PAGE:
Training to RPF Constables, Inspectors on Behaviour, Gender Sensitisation & Human Rights

An initiative to sensitise staff towards commuters

मुंबई Mumbai:  In an effort to improve passenger experience and enhance the image of railway officials, the Railway Protection Force (RPF) has initiated a first-of-its-kind training programme for constables and inspectors on behaviour, gender sensitisation and human rights. The programme, according to officials, aims to change the attitude of the staff towards commuters and make them more people-friendly.

The training, a 7-day programme that works in rotation, was launched as a pilot project recently at the RPF zonal training centre in Nashik. It plans to train more than 3,700 railway officials across Maharashtra, including constables, head constables, sub-inspectors, assistant sub-inspectors and inspectors in a span of six months. The officials will be trained by senior assistant commandants of the RPF and behaviour experts.

AK Singh, Inspector General, RPF, Central Railways, said, “The image of railway security personnel among the commuters has not been very good. There are complaints of rude and arrogant behaviour. We want our officers to be sensitive and understanding, especially towards women, children, senior citizens and handicapped persons. Our focus is to improve communication, interactions and also motivate them to be polite and understanding to those who are in trouble.”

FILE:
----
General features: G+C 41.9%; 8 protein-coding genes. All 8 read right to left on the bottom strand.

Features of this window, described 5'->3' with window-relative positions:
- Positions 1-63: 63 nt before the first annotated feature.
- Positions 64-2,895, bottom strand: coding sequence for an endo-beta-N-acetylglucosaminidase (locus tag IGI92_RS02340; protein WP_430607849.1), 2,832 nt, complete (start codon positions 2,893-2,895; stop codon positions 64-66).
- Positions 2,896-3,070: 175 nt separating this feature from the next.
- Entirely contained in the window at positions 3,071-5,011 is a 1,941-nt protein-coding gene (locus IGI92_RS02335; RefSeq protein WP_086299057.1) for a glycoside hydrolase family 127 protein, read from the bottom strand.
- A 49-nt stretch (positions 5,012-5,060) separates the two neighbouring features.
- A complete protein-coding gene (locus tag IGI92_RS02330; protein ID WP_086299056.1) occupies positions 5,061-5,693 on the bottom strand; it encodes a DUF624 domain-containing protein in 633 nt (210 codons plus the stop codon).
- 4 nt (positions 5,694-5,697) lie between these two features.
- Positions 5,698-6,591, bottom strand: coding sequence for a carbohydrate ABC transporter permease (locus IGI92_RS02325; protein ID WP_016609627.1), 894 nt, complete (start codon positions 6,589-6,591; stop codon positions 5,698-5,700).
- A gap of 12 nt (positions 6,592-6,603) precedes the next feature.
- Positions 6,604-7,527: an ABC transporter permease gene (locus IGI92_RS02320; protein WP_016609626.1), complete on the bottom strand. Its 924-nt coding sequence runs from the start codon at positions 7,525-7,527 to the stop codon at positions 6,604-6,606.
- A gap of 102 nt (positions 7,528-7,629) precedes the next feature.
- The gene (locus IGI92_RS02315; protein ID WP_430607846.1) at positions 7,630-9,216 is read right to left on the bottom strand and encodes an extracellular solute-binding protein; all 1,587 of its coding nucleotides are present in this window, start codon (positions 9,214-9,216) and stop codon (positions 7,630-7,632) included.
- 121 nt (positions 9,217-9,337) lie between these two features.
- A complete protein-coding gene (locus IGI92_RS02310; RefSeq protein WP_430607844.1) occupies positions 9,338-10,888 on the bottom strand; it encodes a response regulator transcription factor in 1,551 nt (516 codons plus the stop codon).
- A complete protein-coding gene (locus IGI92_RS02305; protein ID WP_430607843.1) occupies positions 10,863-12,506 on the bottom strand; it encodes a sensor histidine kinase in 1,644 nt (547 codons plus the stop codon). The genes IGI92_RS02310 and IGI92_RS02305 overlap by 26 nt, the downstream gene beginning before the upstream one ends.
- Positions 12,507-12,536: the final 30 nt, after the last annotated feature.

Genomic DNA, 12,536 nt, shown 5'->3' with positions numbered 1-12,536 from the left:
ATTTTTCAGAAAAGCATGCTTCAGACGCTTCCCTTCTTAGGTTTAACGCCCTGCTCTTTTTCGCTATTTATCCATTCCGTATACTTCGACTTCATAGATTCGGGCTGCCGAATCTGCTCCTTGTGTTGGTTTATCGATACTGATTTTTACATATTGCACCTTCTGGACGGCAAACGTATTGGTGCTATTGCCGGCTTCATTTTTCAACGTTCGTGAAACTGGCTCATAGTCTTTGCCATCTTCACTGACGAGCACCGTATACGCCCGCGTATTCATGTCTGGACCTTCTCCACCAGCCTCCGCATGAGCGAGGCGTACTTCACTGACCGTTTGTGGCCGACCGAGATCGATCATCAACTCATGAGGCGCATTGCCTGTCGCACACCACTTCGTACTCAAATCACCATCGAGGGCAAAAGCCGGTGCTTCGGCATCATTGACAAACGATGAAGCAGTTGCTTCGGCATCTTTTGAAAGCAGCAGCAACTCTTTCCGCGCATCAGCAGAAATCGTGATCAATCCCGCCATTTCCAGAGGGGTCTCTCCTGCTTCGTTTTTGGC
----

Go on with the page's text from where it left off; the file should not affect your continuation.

The training will involve case studies, videos and giving different situations to officers and helping them deal with each situation. “We want passengers in the platforms and trains to have a smooth journey and experience. Currently, we have 50 cases every month where the officials have helped the commuters. We want the numbers to triple. With this programme, we hope the commuter satisfaction index is raised.”

Apart from the training programme, several seminars are also being launched, in association with NGOs to train and supervise the officials on the field.

Alok Bohra, Senior Divisional Security Commissioner of the RPF of Central Railway, said, “This is a holistic exercise by the RPF to improve the conditions of passengers. We hope this will go a long way in restoring the trust between commuters and cops and also ensure that their problems are dealt with in a smooth and friendly way.”

Facts and Figures

The training, a 7-day programme that works in rotation, was launched as a pilot project recently at the RPF zonal training centre in Nashik. It plans to train more than 3,700 railway officials across Maharashtra, including constables, head constables, sub-inspectors, assistant sub-inspectors and inspectors in a span of six months. The officials will be trained by senior assistant commandants of the RPF and behaviour experts.

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